Come on Bill. Why not explain how matter combined chemically to form replicating polynucleotides, and how natural selection would have changed these into more complex molecules? Then explain how these molecules evolved into protocells which evolved into cellular organisms, which developed basic neural functions, which evolved into small brains, then larger brains, until animals – including, gorillas, dolphins, elephants and humans – had a brain big enough to appreciate their own existence.
So inevitably the result was a draw, which for the creationists means a huge win. Any time a creationist can stand on an equal footing with a respected scientist and argue science to a standstill, it gives the “two worldviews” idea merit.
The one thing that was not mentioned during the whole debate is that this “two wordviews” idea has a fundamental flaw. In one of his illustrations, Ken Ham showed “Creationism – God’s word” on one side and “Naturalism – Darwin” on the other.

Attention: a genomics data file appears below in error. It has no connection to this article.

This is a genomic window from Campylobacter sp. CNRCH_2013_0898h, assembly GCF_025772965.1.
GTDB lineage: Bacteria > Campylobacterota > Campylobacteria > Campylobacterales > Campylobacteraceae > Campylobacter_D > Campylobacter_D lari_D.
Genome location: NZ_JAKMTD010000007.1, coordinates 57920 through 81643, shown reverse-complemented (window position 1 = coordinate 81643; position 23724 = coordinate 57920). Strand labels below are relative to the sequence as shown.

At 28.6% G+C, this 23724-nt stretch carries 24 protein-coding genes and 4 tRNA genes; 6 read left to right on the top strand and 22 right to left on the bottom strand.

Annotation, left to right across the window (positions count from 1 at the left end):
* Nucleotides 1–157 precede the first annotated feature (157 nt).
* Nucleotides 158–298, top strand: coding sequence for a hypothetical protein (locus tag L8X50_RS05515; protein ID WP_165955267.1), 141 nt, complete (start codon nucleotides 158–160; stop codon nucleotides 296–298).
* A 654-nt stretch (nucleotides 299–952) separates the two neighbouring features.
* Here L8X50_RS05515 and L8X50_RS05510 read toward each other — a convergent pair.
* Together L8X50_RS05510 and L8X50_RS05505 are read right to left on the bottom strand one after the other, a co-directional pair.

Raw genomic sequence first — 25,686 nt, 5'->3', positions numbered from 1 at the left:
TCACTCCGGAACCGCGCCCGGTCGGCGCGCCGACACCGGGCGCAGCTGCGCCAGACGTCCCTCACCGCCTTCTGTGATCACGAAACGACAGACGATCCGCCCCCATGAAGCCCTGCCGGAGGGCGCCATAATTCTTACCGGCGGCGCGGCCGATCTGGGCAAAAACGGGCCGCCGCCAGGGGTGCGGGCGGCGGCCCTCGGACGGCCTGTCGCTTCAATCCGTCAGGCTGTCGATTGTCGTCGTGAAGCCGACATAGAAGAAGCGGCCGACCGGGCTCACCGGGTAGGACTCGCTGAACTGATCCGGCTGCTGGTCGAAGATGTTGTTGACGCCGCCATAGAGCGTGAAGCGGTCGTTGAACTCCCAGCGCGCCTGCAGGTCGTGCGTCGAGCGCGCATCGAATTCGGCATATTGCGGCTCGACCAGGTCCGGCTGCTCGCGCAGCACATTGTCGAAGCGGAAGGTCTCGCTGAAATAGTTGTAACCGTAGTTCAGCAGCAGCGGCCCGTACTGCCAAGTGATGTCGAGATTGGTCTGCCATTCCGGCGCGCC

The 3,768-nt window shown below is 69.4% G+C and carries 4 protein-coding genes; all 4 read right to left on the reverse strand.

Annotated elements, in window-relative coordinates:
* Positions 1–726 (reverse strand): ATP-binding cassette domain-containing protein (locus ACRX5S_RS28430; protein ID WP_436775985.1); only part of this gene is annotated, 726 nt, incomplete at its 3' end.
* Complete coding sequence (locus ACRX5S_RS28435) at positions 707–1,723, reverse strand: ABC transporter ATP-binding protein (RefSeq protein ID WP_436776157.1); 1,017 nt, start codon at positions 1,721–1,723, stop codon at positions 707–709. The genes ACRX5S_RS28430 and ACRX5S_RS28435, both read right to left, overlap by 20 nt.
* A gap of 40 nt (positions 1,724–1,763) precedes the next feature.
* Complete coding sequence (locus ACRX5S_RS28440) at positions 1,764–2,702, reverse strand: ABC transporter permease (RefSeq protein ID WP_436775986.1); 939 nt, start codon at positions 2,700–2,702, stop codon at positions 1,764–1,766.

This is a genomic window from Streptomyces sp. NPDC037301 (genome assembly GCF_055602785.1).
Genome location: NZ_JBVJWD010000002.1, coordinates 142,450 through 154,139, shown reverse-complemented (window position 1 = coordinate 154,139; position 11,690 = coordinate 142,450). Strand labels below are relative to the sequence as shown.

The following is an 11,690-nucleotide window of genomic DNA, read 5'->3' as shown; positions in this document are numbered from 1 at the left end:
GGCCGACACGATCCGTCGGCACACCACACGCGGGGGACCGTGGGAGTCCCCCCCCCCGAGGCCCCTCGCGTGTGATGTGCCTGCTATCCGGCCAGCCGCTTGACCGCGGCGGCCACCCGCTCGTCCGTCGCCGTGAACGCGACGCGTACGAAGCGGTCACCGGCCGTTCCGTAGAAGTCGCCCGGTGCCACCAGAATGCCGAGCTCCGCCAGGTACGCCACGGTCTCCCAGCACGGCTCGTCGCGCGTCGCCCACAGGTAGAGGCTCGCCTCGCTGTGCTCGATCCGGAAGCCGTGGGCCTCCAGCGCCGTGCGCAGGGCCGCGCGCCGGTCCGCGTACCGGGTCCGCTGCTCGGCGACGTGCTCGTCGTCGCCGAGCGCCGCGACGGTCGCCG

So it needs to be pointed out what makes them fundamentally different: God’s word cannot be changed. Creationists themselves accept that everything they believe is set in a book that cannot possibly be wrong, so if new evidence comes along it has to fit the existing worldview.
Darwin’s word, however, can be wrong. In science, if new evidence comes along that contradicts the “worldview” then the worldview changes. In fact, Darwin’s conclusions about what drives evolution and how it unfolded have been shown to be wrong – by scientists, not creationists -- and Darwin’s books have not been used as textbooks in biology teaching for decades.
No disrespect to Darwin, he was a genius, but he was a 19th Century genius and we now live in the 21st century.
Creationists are still living with a wordview carved in the 5th century BC.
|Quad9Damage - 2014-02-06 |